August 24, 2020
The 2020 Census began in March. By now, most households have responded. For those who haven’t, census takers will begin visiting homes to help complete the count. If you’re not home or can’t come to the door, a census taker will leave a notice with information about how to respond online or by phone.
Due to the COVID pandemic, census takers will be wearing masks and following local public health guidelines when they visit you. They will ask a few questions and submit your answers on a secure Census Bureau phone.
The census questionnaire asks how many people were living in the home on April 1, 2020; their sex, age, race, ethnicity; their relationships to one another; phone number; and whether you own or rent the home. For the full list of questions on the 2020 Census, visit Questions Asked.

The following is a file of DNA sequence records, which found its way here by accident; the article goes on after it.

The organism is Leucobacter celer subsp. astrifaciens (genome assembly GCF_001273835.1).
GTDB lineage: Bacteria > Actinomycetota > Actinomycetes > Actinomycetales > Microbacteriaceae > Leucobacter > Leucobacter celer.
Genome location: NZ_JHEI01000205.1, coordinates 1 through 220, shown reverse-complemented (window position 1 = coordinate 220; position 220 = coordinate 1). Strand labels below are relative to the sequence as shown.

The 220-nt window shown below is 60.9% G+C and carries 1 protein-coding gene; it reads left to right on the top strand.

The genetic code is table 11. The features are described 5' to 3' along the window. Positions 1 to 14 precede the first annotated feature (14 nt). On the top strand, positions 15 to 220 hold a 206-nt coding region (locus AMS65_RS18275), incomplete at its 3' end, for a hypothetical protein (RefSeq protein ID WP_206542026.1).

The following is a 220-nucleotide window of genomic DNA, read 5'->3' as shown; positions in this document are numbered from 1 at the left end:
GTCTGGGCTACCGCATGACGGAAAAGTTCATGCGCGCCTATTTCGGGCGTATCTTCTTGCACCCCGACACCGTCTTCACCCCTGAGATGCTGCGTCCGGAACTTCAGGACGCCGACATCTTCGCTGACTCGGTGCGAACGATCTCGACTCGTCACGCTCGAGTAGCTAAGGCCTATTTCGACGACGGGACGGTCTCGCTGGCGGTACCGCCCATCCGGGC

Signs of a Scam
Scammers may pose as census takers to get your personal information — and then use it to commit identity theft and other frauds. But there are ways you can identify official census takers.
Census takers must show a photo ID with the U.S. Department of Commerce seal and an expiration date. If you ask, the census taker will give you a supervisor’s contact information and/or the regional census center phone number for verification.
The Census Bureau will never ask for your full Social Security number, bank account or credit card numbers, money or donations, or anything on behalf of a political party. The 2020 Census will not ask citizenship status.
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Source: Federal Trade Commission